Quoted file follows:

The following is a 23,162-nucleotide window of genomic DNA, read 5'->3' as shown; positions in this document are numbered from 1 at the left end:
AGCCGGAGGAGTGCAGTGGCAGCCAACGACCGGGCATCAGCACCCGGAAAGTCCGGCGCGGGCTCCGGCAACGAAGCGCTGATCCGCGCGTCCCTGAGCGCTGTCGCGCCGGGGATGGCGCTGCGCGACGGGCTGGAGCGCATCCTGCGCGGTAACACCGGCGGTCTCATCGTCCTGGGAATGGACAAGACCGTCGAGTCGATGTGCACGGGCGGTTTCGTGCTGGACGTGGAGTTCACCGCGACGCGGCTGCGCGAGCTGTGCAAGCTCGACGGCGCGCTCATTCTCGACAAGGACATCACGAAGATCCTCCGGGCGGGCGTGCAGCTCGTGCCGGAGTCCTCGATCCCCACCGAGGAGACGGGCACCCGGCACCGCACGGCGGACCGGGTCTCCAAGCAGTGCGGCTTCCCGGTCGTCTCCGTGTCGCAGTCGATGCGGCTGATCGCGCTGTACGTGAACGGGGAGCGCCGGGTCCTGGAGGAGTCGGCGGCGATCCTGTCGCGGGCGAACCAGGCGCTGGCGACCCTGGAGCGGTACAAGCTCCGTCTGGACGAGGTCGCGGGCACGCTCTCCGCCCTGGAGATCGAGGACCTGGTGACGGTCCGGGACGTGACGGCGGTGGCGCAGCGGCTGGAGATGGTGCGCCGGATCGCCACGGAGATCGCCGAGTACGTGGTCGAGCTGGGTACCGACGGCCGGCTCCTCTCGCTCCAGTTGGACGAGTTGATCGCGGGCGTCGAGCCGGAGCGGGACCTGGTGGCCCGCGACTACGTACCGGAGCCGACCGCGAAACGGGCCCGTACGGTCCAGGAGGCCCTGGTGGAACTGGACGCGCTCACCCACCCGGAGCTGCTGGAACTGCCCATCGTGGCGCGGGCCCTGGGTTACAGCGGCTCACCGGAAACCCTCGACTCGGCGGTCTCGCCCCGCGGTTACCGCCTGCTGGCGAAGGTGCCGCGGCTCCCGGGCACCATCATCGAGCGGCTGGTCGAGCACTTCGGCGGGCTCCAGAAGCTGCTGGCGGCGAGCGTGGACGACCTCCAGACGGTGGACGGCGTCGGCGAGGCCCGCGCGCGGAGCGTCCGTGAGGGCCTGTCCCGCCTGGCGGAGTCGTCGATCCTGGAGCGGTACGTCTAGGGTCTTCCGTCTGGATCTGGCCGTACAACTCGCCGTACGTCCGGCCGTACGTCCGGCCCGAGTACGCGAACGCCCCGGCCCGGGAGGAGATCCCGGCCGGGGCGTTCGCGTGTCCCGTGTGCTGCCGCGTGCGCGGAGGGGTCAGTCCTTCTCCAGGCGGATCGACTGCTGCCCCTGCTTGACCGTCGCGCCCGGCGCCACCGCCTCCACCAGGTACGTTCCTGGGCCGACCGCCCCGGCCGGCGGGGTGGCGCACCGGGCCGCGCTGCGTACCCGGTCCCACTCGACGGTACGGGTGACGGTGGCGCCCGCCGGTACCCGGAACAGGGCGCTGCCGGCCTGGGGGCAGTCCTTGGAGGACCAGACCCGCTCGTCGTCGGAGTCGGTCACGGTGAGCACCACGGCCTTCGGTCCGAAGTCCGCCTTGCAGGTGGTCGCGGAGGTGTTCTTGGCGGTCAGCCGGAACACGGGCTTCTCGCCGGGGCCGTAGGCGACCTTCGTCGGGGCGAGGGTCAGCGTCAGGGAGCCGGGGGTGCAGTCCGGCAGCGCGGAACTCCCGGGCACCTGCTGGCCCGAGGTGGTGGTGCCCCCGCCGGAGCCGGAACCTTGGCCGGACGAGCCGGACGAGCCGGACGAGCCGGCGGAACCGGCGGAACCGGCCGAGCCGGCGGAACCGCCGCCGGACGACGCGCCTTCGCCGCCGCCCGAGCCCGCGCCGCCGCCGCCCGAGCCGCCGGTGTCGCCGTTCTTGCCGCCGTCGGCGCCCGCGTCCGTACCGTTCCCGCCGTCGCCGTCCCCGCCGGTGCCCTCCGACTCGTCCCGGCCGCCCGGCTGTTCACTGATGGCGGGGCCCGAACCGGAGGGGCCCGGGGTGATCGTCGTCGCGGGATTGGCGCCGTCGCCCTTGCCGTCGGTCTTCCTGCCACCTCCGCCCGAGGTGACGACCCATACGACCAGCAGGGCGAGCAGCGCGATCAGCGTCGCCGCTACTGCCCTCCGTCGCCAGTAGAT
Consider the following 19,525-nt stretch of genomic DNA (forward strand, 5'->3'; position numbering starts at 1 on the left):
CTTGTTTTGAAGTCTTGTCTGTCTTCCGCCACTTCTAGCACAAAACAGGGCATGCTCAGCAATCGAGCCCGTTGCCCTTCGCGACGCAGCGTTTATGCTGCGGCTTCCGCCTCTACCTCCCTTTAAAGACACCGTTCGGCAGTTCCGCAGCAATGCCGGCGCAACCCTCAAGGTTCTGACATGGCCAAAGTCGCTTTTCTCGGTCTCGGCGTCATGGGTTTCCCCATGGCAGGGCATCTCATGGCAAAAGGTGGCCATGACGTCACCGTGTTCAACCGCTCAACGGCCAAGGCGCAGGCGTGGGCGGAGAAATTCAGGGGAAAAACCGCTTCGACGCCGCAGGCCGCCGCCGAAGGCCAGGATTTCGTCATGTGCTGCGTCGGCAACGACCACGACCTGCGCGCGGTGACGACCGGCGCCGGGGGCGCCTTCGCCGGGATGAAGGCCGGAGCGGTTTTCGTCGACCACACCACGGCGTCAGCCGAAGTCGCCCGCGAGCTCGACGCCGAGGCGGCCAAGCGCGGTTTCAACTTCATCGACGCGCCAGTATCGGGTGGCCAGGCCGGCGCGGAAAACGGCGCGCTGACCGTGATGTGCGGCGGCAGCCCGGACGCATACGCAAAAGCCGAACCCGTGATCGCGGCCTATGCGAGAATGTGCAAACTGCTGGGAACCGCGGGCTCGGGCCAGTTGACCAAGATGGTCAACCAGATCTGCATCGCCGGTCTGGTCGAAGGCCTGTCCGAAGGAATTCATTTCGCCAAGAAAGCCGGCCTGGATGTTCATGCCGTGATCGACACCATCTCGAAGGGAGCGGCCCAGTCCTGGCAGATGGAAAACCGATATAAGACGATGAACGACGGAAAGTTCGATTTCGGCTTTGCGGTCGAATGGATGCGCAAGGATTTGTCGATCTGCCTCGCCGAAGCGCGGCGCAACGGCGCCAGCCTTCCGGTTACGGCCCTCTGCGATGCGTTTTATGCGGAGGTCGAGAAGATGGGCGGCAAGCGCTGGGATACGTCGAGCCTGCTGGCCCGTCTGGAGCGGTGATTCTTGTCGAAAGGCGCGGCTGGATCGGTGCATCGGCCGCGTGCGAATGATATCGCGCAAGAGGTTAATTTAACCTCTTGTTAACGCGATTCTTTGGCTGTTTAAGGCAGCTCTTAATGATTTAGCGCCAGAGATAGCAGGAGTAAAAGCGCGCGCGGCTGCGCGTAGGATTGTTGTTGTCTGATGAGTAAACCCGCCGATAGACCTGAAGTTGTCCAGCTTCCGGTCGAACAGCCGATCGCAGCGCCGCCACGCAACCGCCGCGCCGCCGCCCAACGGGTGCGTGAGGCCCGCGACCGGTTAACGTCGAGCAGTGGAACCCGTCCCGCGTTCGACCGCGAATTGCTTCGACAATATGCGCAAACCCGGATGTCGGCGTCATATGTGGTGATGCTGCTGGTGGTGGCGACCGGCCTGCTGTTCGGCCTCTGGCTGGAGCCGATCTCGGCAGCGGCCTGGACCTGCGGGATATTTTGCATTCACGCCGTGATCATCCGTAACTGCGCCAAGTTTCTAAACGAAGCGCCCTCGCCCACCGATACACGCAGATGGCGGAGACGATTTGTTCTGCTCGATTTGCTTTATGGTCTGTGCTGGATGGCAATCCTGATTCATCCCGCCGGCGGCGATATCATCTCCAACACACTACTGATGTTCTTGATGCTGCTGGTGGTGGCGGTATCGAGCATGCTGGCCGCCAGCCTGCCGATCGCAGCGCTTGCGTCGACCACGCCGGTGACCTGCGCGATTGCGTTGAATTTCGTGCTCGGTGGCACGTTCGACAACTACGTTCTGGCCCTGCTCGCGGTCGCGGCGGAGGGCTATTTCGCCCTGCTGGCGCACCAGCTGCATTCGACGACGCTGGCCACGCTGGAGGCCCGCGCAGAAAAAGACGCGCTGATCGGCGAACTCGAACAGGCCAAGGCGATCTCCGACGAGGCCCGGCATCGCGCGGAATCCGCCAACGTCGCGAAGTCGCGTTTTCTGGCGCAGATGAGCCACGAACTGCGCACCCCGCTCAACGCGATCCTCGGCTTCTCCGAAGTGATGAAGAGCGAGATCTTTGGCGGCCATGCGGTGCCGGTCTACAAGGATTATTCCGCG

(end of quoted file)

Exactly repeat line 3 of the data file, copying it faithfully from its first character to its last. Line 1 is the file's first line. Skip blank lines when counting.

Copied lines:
Consider the following 19,525-nt stretch of genomic DNA (forward strand, 5'->3'; position numbering starts at 1 on the left):